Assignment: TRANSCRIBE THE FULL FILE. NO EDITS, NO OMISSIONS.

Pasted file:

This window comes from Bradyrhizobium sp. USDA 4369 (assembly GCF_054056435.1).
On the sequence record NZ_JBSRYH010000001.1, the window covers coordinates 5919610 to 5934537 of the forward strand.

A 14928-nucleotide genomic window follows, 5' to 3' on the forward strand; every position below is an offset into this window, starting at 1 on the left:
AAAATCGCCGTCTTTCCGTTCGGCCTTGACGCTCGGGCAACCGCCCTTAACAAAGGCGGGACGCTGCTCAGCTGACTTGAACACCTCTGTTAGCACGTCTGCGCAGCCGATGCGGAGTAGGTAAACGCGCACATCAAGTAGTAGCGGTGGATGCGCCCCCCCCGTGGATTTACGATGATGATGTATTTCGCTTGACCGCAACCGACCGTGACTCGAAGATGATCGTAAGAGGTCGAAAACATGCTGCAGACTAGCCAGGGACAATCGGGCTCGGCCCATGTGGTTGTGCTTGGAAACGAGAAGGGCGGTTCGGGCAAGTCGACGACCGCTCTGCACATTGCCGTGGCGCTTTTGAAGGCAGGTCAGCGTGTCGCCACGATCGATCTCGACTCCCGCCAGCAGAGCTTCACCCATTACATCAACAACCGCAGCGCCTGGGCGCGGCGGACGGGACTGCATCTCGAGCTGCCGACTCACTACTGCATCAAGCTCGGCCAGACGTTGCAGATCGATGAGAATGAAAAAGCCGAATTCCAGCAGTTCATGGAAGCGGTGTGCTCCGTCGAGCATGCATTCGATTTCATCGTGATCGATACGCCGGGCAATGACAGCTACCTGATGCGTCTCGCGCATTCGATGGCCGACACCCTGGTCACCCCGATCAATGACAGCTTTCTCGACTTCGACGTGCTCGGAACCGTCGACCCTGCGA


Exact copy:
This window comes from Bradyrhizobium sp. USDA 4369 (assembly GCF_054056435.1).
On the sequence record NZ_JBSRYH010000001.1, the window covers coordinates 5919610 to 5934537 of the forward strand.

A 14928-nucleotide genomic window follows, 5' to 3' on the forward strand; every position below is an offset into this window, starting at 1 on the left:
AAAATCGCCGTCTTTCCGTTCGGCCTTGACGCTCGGGCAACCGCCCTTAACAAAGGCGGGACGCTGCTCAGCTGACTTGAACACCTCTGTTAGCACGTCTGCGCAGCCGATGCGGAGTAGGTAAACGCGCACATCAAGTAGTAGCGGTGGATGCGCCCCCCCCGTGGATTTACGATGATGATGTATTTCGCTTGACCGCAACCGACCGTGACTCGAAGATGATCGTAAGAGGTCGAAAACATGCTGCAGACTAGCCAGGGACAATCGGGCTCGGCCCATGTGGTTGTGCTTGGAAACGAGAAGGGCGGTTCGGGCAAGTCGACGACCGCTCTGCACATTGCCGTGGCGCTTTTGAAGGCAGGTCAGCGTGTCGCCACGATCGATCTCGACTCCCGCCAGCAGAGCTTCACCCATTACATCAACAACCGCAGCGCCTGGGCGCGGCGGACGGGACTGCATCTCGAGCTGCCGACTCACTACTGCATCAAGCTCGGCCAGACGTTGCAGATCGATGAGAATGAAAAAGCCGAATTCCAGCAGTTCATGGAAGCGGTGTGCTCCGTCGAGCATGCATTCGATTTCATCGTGATCGATACGCCGGGCAATGACAGCTACCTGATGCGTCTCGCGCATTCGATGGCCGACACCCTGGTCACCCCGATCAATGACAGCTTTCTCGACTTCGACGTGCTCGGAACCGTCGACCCTGCGA